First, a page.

Whale Trap (1966)
About this artwork
Beuys's depictions of sea creatures reflect his interest in tribal magic and beliefs. The whale is associated with religion in several cultures, as well as being referred to in the Bible, most notably in the story of Jonah and the whale. Here, three whales circle around a shape which presumably represents a trap. The artist often used sound in his performed 'actions' and this painting also has an aspect of movement and sound. The whales are shown producing water from their blow holes, and have their mouths open as if communicating with whale song.
- title: Whale Trap
- accession number: AR00672
- artist: Joseph BeuysGerman (1921 - 1986)
- gallery: In Storage
- object type: Work on paper
- date created: 1966
- measurements: 24.00 x 37.20 cm
- credit line: ARTIST ROOMS National Galleries of Scotland and Tate. Acquired jointly through The d'Offay Donation with assistance from the National Heritage Memorial Fund and the Art Fund 2008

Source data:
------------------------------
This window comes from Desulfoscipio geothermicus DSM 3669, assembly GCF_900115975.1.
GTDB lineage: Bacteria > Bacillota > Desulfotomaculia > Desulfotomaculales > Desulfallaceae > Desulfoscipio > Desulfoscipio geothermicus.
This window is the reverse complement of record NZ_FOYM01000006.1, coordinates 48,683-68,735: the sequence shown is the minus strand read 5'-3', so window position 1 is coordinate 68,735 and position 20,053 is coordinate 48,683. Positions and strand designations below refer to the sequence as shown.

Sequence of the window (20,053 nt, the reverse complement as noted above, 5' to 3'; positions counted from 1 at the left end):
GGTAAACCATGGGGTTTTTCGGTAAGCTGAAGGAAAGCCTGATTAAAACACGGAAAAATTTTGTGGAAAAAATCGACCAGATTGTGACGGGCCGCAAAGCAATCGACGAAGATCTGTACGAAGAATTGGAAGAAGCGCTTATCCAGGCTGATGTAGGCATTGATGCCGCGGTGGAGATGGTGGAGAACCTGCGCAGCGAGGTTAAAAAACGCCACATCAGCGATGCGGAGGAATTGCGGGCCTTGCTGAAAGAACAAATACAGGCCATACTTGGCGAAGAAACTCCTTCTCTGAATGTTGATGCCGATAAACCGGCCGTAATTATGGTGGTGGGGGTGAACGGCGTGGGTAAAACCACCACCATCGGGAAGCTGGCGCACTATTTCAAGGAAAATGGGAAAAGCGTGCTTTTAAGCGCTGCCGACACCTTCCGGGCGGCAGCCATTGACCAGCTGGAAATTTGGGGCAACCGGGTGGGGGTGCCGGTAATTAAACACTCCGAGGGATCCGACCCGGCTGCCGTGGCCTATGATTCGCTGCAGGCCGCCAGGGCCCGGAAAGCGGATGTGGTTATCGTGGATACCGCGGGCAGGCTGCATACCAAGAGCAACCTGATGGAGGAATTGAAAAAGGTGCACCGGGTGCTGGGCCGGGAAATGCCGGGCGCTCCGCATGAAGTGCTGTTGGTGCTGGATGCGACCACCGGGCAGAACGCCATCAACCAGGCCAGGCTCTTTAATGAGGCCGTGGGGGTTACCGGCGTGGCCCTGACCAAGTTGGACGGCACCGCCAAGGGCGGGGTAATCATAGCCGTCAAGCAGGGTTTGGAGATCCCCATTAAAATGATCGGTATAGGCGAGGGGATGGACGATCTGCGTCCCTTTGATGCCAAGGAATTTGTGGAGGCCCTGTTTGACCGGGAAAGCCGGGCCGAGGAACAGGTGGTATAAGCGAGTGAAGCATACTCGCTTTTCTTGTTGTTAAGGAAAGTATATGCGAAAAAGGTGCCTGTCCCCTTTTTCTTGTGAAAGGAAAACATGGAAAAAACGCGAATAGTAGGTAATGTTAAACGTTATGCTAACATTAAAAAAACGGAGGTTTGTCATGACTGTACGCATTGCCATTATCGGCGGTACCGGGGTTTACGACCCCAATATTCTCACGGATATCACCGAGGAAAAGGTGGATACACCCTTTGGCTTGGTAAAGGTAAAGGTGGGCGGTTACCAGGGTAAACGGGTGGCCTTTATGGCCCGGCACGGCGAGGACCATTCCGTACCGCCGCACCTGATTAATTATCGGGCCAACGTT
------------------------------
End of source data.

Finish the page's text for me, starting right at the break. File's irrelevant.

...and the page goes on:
- copyright: © DACS 2016.
- photographer: Antonia Reeve
German artist Beuys believed that art was integral to everyday life. His own art was shaped by an experience early in his life. As a Luftwaffe pilot during the war, Beuys was shot down over the Crimea and was saved by nomadic Tartars. Barely alive, he was wrapped in felt and fat which preserved his body heat, and taken to safety on sledges pulled by dogs. This incident, and these particular elements, informed much of his art, which has a redemptive, mystical and ritualistic character. Central to his work were his 'Actions', which involved teaching, audience discussion and performance. The recurrent themes were social and political. Associated with the ecological movement - he was a founder member of the Green Party - he also had a strong influence on German politics.